Back in the heady days of late 1969 a new Broadway musical was conceived based around the book Big Time Buck White by Joseph Dolan Tuotti. Starring Muhammad Ali (or Cassius Clay as he was billed in big block capitals) it was the story of a radical Black Power preacher who inspires a group of militant black followers.
The late sixties were a difficult time for Ali having been stripped of his world heavyweight titles, his boxing license in every American state and even his passport for his refusal to be inducted into the US armed forces. As he memorably said at the time: “No Vietcong ever called me nigger”. He was also convicted by a New York court (with an all-white jury) of draft dodging and sentenced to five years jail time and a $10,000 fine. Due to the appeal process he never served any actual time in prison.
To keep himself busy during this fallow period Ali set off on a series of college lecture tours to discuss African American pride and racial justice and also emphasise his ongoing opposition to the Vietnam War. Possibly off the back of this tour he was offered the opportunity to tread the boards in a Broadway musical. Certainly the tone of the musical fitted well with Ali’s thoughts and opinions on the treatment of African Americans at the time and the idea of a respected figurehead inspiring black followers reflected exactly what Muhammad Ali was to a lot of black (and white) Americans. It’s even been said that Martin Luther King was inspired to oppose the Vietnam War because of Ali’s position. As the New York Times’ William Rhoden put it: “Ali’s actions changed my standard of what constituted an athlete’s greatness. Possessing a killer jump shot or the ability to stop on a dime was no longer enough. What were you doing for the liberation of your people? What were you doing to help your country live up to the covenant of its founding principles?”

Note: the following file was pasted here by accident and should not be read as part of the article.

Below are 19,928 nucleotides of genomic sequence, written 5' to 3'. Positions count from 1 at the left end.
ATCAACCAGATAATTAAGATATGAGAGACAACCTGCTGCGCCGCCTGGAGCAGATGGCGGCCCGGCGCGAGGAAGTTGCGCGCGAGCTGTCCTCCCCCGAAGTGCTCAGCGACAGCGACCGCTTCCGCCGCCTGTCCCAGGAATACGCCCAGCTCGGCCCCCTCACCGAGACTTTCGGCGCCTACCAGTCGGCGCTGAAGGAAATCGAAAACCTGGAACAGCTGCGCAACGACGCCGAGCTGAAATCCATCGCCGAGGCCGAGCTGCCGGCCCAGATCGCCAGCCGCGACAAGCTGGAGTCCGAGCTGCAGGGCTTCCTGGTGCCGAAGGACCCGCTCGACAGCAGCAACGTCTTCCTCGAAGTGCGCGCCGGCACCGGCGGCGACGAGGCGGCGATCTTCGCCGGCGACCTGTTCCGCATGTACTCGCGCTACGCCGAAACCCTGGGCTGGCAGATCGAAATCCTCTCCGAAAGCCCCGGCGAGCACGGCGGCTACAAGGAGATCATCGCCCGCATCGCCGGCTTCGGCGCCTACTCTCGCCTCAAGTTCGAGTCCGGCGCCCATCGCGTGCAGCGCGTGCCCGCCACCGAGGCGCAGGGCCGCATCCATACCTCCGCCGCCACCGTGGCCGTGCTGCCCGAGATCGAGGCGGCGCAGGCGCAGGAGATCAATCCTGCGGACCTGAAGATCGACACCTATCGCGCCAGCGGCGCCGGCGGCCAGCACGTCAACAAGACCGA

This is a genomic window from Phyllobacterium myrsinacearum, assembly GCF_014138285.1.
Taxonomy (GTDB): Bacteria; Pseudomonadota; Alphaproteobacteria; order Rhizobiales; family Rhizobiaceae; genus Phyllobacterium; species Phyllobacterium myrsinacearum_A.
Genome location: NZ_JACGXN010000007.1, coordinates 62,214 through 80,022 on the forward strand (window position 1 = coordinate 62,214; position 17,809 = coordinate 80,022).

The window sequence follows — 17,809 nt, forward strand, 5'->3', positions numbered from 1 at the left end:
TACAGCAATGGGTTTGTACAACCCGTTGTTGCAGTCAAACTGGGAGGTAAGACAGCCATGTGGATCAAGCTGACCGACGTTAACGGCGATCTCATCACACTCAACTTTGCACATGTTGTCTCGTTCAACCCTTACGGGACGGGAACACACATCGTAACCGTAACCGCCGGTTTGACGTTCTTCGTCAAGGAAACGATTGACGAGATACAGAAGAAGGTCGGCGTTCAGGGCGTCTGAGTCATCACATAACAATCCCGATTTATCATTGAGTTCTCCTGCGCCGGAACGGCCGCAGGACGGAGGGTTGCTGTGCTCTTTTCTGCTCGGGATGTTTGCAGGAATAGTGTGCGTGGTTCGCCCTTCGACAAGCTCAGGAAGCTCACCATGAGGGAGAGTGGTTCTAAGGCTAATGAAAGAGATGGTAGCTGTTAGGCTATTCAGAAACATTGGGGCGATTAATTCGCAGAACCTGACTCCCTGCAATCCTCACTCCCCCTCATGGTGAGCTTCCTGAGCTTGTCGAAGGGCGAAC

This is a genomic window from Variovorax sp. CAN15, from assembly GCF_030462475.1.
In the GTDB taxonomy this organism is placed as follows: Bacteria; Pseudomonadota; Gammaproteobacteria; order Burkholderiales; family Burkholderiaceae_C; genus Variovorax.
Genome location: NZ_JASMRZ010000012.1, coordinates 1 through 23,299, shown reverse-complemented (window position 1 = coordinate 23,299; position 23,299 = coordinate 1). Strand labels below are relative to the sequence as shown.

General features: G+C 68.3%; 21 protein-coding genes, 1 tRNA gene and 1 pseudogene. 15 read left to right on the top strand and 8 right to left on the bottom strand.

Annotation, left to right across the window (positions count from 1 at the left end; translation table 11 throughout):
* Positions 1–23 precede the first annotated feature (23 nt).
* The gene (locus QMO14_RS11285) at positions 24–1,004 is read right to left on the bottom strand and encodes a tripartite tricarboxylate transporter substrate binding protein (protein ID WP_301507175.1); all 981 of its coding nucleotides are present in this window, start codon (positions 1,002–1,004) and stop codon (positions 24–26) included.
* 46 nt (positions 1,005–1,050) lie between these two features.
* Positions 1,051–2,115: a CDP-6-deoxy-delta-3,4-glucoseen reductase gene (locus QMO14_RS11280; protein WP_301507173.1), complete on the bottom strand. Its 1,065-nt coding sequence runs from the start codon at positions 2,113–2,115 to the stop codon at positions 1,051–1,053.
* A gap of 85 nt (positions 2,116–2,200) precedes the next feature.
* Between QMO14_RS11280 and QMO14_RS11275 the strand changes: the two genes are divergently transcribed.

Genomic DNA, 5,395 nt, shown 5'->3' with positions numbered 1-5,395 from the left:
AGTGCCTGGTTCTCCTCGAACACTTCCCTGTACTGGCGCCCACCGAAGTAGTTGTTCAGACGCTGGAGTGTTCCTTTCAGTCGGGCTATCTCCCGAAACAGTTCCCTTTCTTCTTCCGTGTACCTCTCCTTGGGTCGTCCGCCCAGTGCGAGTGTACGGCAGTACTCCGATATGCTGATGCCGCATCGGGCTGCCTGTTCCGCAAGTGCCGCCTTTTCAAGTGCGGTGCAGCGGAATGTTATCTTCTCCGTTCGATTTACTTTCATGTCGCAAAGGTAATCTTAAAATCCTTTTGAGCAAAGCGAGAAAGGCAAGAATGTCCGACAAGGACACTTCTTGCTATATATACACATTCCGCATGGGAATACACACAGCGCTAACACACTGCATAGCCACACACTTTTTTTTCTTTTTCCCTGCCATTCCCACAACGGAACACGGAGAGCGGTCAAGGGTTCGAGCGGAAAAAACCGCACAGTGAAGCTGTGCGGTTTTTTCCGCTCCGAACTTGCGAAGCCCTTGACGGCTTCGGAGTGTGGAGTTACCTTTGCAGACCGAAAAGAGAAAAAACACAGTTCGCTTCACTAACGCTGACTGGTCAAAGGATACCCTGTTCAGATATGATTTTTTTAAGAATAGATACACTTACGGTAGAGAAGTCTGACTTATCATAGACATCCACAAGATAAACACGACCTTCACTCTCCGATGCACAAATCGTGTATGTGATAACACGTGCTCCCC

Unfortunately Buck White only lasted seven performances on Broadway commencing on 2nd December and closing the doors on 6th December. Presumably a Black Power musical was not quite to the taste of the New York theatre-going public.
There’s very little information available about Buck White but we do have this clip from the Ed Sullivan show of a (presumably) bewigged Muhammad Ali showing he can not only hold a tune but can also wear a stick on beard with aplomb